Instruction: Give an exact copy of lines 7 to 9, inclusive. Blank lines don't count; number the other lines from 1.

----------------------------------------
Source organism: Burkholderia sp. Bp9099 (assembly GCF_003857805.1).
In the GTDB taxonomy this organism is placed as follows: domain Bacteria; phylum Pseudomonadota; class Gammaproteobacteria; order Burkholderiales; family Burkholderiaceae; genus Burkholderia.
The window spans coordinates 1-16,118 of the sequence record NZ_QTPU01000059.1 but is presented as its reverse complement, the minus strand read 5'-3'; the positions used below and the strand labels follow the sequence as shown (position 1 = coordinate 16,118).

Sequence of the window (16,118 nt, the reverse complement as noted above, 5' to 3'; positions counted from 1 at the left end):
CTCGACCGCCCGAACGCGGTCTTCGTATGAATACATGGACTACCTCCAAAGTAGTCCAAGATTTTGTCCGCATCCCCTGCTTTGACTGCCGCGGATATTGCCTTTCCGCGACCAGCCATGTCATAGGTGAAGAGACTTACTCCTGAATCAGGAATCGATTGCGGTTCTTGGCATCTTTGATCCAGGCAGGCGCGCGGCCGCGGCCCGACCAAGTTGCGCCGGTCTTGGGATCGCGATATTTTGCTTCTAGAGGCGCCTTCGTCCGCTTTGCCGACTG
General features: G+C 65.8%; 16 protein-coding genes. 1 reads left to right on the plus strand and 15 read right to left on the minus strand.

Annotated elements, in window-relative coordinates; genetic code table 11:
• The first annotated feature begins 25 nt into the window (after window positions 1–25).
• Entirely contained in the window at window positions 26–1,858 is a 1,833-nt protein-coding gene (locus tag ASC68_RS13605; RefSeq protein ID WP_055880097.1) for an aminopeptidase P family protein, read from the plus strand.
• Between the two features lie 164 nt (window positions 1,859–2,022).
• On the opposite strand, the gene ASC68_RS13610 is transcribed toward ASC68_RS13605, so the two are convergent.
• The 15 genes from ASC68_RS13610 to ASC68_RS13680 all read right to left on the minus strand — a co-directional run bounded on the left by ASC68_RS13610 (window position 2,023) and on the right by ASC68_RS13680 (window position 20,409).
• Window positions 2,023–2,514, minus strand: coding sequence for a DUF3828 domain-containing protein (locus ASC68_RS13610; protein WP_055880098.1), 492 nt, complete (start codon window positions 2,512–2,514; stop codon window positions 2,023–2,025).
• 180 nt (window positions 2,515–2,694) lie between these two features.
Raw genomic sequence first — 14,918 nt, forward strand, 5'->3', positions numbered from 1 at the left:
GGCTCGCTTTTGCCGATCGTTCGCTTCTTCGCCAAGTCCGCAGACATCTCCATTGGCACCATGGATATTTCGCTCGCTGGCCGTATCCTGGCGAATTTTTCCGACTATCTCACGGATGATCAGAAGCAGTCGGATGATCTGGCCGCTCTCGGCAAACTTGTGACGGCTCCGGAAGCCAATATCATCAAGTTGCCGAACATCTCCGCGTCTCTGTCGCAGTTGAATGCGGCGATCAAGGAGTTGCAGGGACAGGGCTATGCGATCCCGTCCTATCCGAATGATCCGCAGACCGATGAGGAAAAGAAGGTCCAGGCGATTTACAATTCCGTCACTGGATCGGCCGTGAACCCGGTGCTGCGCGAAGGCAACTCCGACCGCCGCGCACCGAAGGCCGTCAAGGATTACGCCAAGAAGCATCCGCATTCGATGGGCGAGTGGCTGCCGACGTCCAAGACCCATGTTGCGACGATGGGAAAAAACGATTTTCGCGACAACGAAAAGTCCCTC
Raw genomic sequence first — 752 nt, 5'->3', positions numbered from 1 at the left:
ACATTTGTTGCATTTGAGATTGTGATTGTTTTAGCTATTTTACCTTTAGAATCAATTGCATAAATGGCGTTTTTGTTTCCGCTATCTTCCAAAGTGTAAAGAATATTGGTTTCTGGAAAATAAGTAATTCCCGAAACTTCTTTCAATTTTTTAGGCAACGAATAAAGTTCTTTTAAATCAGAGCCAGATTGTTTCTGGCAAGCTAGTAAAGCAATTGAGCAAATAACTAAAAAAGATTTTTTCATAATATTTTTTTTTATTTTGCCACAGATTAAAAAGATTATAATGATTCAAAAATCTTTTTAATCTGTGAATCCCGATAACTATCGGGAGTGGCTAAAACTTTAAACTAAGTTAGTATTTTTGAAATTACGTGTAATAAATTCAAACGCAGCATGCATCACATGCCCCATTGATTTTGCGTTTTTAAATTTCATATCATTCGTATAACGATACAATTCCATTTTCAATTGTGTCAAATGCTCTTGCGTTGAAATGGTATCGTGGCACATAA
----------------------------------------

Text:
Annotated elements, in window-relative coordinates; genetic code table 11:
• The first annotated feature begins 25 nt into the window (after window positions 1–25).
• Entirely contained in the window at window positions 26–1,858 is a 1,833-nt protein-coding gene (locus tag ASC68_RS13605; RefSeq protein ID WP_055880097.1) for an aminopeptidase P family protein, read from the plus strand.